Far more manic than depressive, Lyden's mother filed preposterous lawsuits against real and imagined adversaries, hung panties from the Christmas tree, and inscribed stacks of purple coffee cups with the haunting legend "Think About Me." She hired a secretary to help run absurd businesses with names like the Deja Vu Gourmet Foods Division of Creative Renaissance. She constructed a new family tree for herself that connected her to the department store Gimbels, not to mention a mob boss in Milwaukee. She lived in the sticks and dreamed of the big city. One day when she believed herself the queen of Sheba she divided her kingdom and bequeathed to Jacki, her oldest daughter, Mesopotamia. Jacki's sisters got Thebes and Carthage.
Lithium finally settled her down and laid the reins of her life back in her own hands. "What she remembers most about being sick," Lyden told me, "is how powerful she felt. How wonderful and giddy it felt to really think you could do these things. And how she would love to have that star burst of confidence again."
If you'd been born into your mother's life, I asked Lyden, would you have been as crazy as she was?
"We're talking about child-raising methods that had more to do with the 19th century than the 20th century," she replied. "We're talking about the equivalent of getting straight As in high school and going straight to the job waiting for her in the bakery and not even thinking of college. We're talking about the instruction that nothing you did in life mattered except your beauty and being prepared to be someone's wife and mother. For some people they weren't enough alone, and they weren't for my mother. Given the tremendous sense of energy I have, and the need for self-actualization, if I'd been thwarted in that I shudder to think what would happen to me. I don't think I'd have become as unstable as my mother, but who knows?"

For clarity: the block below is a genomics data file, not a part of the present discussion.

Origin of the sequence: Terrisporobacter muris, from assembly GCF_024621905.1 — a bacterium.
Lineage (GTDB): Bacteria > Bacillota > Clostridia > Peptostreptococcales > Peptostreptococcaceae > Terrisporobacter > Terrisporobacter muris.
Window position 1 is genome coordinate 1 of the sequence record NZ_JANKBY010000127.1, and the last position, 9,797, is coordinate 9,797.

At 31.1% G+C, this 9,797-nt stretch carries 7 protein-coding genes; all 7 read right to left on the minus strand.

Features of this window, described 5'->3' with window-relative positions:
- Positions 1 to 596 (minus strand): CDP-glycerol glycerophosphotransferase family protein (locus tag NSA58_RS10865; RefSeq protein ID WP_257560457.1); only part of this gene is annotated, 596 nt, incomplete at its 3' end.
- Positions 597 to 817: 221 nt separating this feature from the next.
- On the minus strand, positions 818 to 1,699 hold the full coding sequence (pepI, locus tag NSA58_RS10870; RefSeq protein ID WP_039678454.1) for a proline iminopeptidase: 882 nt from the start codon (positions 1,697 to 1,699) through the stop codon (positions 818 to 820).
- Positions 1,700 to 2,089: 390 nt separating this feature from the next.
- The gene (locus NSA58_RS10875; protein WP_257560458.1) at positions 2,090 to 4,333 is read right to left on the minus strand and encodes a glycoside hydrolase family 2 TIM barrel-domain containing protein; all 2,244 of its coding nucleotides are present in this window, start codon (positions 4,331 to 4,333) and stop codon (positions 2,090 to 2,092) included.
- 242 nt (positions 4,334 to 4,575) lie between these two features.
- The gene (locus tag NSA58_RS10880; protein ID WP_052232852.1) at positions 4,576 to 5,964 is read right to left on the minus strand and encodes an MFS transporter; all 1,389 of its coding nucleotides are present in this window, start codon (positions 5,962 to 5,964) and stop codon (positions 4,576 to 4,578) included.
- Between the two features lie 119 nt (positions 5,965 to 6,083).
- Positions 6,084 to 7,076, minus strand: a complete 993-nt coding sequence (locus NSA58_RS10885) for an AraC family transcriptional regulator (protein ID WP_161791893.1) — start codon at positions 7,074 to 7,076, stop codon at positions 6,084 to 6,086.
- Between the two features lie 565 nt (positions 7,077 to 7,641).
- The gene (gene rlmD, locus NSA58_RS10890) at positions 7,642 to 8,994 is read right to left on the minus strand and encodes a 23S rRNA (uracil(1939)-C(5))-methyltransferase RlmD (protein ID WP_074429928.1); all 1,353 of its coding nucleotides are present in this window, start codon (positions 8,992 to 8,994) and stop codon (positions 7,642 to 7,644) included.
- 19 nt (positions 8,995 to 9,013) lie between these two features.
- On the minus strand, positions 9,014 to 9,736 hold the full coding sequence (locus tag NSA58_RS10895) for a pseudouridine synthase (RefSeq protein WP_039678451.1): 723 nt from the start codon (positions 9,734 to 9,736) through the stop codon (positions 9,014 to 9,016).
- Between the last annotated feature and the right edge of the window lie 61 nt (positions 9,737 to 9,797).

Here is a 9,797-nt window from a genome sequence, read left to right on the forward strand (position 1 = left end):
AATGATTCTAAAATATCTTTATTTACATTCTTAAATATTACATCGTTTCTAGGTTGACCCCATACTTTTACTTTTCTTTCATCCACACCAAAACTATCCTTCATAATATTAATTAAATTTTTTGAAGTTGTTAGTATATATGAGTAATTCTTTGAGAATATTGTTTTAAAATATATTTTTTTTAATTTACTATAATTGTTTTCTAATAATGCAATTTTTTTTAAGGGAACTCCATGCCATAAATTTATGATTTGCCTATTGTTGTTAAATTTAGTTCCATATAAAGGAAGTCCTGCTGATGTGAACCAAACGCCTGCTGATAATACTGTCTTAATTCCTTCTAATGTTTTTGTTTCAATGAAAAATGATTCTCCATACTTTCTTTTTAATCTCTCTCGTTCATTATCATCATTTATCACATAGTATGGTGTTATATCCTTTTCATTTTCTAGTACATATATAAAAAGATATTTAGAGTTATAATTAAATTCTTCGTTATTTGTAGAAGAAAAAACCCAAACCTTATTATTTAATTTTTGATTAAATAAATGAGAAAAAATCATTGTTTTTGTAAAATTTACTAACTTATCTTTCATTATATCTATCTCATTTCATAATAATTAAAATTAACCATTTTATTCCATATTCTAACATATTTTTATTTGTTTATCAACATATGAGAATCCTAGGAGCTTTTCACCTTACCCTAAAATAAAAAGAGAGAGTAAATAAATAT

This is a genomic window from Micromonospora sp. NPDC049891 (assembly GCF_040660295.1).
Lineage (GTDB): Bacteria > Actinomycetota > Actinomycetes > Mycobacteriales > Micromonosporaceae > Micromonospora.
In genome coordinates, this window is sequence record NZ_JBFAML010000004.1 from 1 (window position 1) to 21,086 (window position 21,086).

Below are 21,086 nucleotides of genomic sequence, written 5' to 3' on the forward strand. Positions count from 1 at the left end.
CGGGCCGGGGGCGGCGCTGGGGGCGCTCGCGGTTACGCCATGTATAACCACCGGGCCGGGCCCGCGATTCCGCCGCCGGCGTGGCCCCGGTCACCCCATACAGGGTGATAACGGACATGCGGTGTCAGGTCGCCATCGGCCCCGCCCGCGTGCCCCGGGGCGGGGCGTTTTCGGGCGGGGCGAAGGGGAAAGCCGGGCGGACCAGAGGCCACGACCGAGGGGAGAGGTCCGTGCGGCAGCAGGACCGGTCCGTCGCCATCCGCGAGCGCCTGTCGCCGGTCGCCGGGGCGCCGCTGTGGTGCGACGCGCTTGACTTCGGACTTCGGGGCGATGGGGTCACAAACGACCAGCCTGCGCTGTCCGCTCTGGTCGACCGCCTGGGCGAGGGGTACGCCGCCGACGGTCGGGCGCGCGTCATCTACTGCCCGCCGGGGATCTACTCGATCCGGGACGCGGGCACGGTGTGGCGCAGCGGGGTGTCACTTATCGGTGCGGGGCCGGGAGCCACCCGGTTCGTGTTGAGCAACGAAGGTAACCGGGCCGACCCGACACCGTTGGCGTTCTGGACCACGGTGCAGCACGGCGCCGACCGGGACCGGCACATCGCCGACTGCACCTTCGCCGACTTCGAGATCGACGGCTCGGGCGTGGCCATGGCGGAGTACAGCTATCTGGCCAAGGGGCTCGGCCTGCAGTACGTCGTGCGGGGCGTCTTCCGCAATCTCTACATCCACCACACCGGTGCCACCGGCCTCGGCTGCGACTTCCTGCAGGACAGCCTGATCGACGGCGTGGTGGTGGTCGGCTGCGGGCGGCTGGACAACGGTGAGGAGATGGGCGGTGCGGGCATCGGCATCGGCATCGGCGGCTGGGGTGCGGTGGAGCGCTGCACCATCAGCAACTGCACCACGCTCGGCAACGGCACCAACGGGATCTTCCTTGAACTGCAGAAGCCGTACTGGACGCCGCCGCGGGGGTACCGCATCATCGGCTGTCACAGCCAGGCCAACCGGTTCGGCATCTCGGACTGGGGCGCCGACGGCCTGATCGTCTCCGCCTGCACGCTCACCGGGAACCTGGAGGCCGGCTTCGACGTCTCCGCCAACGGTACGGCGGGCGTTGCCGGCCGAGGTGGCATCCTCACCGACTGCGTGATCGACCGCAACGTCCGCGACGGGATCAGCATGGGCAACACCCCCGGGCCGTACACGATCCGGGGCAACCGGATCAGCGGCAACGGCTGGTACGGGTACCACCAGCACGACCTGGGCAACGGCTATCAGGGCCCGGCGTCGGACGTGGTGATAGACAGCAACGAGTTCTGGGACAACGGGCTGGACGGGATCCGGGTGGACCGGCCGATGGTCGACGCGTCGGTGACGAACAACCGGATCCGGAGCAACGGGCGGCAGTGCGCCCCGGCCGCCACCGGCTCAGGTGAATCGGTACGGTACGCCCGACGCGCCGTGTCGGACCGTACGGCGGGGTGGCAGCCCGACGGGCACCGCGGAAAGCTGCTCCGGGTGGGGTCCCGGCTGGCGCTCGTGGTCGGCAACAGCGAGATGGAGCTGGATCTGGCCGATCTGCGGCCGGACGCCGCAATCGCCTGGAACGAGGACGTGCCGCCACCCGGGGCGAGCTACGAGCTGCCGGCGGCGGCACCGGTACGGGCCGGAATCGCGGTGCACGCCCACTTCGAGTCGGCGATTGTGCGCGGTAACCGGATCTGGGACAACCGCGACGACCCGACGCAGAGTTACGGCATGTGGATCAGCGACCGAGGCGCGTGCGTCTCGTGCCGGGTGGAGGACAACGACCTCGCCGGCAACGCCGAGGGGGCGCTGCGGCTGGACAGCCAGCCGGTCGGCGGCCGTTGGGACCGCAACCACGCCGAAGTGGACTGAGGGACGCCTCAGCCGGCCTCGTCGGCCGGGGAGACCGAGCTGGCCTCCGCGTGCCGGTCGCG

Rejecting my original proposition, Lyden doesn't consider truth a noble goal but an unattainable one. Truth to a sojourning reporter is largely geographical. It is being in the right place. "Once in a great while," she said, "I have felt I held truth in my hands, and I was damned glad to be there when someone else wasn't. I'm thinking of Marion [the federal penitentiary, where she covered a lockdown]. I'm thinking of feeling damned lucky to be on the Arab side of the line during the gulf war and not down in Saudi Arabia with the 101st Airborne Division."
She was also thinking of her book on her mother.
Yet she agrees that reporters think of themselves as a little mad and that they probably are. "I think journalists are much more willing, even in this day and age where everything is so controlled, to live by their wits than most people," Lyden said. "They know they could make more money doing other things. They know their lives are not safe in ways they imagine doctors' or accountants' lives to be. They're called to it more often than not because they have a mad passion for it. And they do these things that are really quite intrusive.
"Think of any time when the press corps is holed up somewhere," she went on, "such as stuck in City Hall all night while Eugene Sawyer is anointed mayor by Ed Vrdolyak and 5,000 people march around us, or sitting in the Amman International Hotel desperately trying to get a visa to Baghdad so you can go stand underneath the bombs during the gulf war." These were personal memories. "A certain attraction to adrenaline, risk, grandiosity, and daring are assets in journalism, whether it makes us sound grown-up or not.
"Those are certainly qualities I saw in my mother. And yeah, I see them in myself. Fortunately, I've got them enough in hand that I've built a career out of them rather than spent time in a locked ward against my will."